To maximize bites, Gussy stops the bait a foot above bottom or the level of suspended bass. “Just let the Jerk ShadZ’ buoyant nature hover and hold still. Many times, as happened at the Classic, when you first pull into a spot, you might not see a single fish on sonar. But on that first drop, you’ll watch multiple fish—or the whole school— rocket up on a collision course with your bait. If the spot looks right, ideally with some rocks in the area—even if you don’t see bass—the Jerk ShadZ becomes your fish finder.”

On known spots, as fishing pressure intensifies, Gussy often spices the presentation with subtle jigging movements, tricks learned over decades of cat-and-mouse style fishing with sonar, often while ice fishing. In current, Gussy drops the bait into slackwater current behind rocks, occasionally giving bait a little shake to attract attention.

“Usually, there’s very little actual jigging,” he explains. “But if bass approach yet hesitate, I give the bait a slight little quiver. Or you can pull it up and away—make them chase or play keep-away.

“You’ll feel bass bump it, too—doing drive-bys, like they’re trying to stun the bait—where they strike with their mouths closed. If they do that, I drop back down and give it a quick little quiver, mimicking an injured baitfish.”

He further notes that a calm surface can make bass tough to trigger. “A lot of first timers with this technique fail because they aren’t wired to just hold their rod and bait dead-still. Or they won’t keep it off bottom. Or, they don’t have their bait perfectly aligned on the jighead, which causes it to spin and appear unnatural.

“It’s why I pre-rig a half dozen jig-Jerk ShadZ combos the night before tournament days. Permanently secure each bait with a drop of superglue and you’ll rarely need to readjust it on the hook. Just one of these bad boys can hold up to dozens of bass and well over a full day’s fishing. Only reason I switch baits is to refresh the scent (Jerk ShadZ come pre-marinated with Pro Cure gel) or to try a new color.”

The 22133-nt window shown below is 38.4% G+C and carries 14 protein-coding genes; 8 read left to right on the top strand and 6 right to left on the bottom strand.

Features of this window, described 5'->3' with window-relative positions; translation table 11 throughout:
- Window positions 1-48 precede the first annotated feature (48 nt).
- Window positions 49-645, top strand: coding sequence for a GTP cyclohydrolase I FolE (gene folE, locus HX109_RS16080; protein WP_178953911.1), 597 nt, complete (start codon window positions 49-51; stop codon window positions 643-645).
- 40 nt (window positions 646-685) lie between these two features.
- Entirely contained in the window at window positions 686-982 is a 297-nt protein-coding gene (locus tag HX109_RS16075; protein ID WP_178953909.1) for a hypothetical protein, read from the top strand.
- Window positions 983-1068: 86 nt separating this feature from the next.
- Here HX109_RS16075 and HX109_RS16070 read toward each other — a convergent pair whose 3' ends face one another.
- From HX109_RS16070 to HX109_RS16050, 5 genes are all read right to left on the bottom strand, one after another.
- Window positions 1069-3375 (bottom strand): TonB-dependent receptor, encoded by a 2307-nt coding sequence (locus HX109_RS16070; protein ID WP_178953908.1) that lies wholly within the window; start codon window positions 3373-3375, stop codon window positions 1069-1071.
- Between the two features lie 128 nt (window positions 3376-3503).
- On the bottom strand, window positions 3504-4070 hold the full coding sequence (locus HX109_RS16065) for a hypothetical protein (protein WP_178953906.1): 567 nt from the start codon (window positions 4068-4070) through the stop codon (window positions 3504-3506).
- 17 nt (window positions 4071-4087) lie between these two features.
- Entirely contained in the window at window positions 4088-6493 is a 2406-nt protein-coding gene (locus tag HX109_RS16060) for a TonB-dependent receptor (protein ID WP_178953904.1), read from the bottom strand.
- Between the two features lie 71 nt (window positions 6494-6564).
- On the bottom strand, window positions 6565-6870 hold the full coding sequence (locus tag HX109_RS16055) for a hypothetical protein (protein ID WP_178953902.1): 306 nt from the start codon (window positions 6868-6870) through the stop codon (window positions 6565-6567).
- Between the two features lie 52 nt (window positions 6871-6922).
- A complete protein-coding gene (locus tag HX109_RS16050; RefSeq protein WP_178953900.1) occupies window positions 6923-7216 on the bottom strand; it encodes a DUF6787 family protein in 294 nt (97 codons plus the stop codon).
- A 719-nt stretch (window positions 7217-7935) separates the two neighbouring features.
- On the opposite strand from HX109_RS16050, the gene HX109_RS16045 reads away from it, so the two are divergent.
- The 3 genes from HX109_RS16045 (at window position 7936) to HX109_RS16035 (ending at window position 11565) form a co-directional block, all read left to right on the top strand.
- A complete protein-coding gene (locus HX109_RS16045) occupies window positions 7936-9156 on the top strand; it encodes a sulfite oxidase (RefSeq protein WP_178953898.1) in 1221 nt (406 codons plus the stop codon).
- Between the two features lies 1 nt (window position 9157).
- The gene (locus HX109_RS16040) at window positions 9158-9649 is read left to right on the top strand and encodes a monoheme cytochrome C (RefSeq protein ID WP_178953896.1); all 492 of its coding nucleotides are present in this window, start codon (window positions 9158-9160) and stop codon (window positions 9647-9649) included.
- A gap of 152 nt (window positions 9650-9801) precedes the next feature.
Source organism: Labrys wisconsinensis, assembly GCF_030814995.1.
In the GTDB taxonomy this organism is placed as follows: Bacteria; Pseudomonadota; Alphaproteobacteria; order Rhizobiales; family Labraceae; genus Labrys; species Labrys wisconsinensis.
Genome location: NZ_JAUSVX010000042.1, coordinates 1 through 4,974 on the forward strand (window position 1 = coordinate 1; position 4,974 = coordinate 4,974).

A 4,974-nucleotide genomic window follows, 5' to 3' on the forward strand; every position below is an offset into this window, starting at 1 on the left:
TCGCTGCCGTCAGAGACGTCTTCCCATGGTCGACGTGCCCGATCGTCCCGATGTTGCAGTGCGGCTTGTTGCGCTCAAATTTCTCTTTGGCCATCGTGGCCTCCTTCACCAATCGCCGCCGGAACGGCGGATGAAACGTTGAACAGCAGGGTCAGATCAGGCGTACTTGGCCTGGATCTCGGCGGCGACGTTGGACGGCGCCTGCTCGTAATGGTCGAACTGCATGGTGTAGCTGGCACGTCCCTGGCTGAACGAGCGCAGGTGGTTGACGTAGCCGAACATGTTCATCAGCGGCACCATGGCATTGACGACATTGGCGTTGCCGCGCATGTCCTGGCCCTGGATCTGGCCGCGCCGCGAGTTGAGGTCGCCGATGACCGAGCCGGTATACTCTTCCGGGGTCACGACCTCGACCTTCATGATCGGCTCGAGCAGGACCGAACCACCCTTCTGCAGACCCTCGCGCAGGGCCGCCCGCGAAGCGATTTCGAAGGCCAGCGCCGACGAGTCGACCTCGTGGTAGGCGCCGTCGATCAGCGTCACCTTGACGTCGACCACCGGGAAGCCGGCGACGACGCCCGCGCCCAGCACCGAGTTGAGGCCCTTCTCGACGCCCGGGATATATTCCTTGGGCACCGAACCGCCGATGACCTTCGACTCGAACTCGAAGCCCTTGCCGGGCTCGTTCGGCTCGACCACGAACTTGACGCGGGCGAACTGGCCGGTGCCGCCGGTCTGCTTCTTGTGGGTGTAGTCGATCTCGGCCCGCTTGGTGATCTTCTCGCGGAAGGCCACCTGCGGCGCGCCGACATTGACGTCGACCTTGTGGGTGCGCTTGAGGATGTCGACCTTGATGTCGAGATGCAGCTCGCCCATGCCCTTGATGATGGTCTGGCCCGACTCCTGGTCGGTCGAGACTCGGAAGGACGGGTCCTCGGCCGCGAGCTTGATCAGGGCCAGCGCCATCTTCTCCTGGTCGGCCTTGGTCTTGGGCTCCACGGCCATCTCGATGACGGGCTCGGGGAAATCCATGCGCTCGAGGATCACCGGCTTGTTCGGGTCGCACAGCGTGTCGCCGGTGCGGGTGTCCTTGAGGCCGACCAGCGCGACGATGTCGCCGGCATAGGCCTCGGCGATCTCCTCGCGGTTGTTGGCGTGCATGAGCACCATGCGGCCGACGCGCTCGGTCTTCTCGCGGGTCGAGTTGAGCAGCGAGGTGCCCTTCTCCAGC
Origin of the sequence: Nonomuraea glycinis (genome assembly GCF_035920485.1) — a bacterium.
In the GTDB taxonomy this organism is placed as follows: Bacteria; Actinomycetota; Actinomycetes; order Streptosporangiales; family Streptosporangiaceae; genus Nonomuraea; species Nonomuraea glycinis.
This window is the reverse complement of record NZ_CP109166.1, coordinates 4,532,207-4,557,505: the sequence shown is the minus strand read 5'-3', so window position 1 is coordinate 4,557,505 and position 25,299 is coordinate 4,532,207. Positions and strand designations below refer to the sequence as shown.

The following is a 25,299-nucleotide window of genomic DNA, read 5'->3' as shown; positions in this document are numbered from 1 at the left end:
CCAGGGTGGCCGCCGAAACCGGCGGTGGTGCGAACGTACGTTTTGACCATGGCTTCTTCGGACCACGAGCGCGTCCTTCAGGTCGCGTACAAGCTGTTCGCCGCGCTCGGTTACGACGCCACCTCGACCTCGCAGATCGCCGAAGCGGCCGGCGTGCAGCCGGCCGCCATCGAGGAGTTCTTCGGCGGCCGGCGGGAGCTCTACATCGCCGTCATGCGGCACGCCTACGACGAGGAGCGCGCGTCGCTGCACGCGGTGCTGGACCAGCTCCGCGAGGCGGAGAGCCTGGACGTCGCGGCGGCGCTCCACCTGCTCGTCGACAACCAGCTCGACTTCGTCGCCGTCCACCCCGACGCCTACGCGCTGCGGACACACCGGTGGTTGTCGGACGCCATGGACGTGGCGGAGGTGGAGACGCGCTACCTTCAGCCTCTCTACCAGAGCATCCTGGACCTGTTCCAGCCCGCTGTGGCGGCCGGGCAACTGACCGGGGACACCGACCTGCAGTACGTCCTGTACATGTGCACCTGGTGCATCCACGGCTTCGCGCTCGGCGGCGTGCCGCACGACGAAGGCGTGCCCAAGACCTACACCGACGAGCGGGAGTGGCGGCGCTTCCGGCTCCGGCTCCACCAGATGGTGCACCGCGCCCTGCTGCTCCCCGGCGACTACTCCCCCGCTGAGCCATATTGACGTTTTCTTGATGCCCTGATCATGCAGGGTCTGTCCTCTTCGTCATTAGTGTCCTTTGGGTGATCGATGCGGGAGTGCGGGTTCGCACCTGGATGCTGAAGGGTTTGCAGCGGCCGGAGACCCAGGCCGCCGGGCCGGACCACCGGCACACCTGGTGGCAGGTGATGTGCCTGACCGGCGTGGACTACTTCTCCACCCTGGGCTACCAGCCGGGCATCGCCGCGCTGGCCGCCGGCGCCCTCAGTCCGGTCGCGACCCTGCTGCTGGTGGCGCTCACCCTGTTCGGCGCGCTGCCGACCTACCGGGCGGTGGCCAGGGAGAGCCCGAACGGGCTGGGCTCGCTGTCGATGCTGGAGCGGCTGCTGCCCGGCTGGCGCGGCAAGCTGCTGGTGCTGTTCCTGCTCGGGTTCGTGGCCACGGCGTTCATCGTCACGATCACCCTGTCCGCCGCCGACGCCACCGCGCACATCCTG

To bolster the bait’s a natural horizontal posture, Gustafson frequently repositions his knot, pinning it topside. He says a loop knot is counterproductive because it allows the jig to tilt and pivot away from 90-degrees. “My buddies and I have messed with a bunch of different knots, and often use a San Diego Jam (aka reverse clinch knot), which cinches up super tight to the eyelet with fluorocarbon.” Gussy rigs with 10-lb test Power Pro mainline and a 10-lb pound fluorocarbon leader.

Final Refinements

At the Bassmaster Classic, as bass got spooky and reacted to boat presence and fishing pressure, Gussy found it necessary to pitch his bait away from the boat before letting it descend and swing, rather than dropping straight below the trolling motor. “I always prefer to sit right over the fish, if possible. But on the Tennessee River, I eventually had to pitch the jig 10 to 20 feet in front of the trolling motor and let it swing over the top of the fish. Usually, a bit of separation triggers extra bites. Regardless, that first drop on a fresh spot is always key. After you hook a few fish, they can turn wise. If you see ’em reject you on sonar a few times, it might be time to shift locations.”

Another key adjustment involves downsizing bait selection. “Bass in these areas can be hyper-focused on specific bait species, colors and sizes. “At the Classic, I occasionally switched to a slightly smaller StreakZ 3.75, otherwise identical to the 4-inch Jerk ShadZ.” The Smelt pattern produced most of his bites, while Shiner and Bad Shad’ serve as solid back-ups (Gussy’s also working on two fresh colors, to be released soon.)

A perfect match for deepwater structure, suspended bass and interactive sonar style fishing, hanging horizontal with a soft superplastic minnow consistently coughs up dozens of bass per day. “With optimal conditions and the right baits, catching 50 to 60 bass a day is totally doable,” Gussy suggests. “The combination of bait buoyancy and durability are critical, total difference makers. I’ve been fishing that same Jerk ShadZ bait for so many years now—way before I even signed a sponsor deal,” he winks.

Long before locals moped minnows south of the border, the legendary Lindners were already starting something big. Indeed, as offshore, sonar-interactive methods continue to expand, Gussy will one day be known as the master of moping . . . but only in the best bass-catching sense of the word.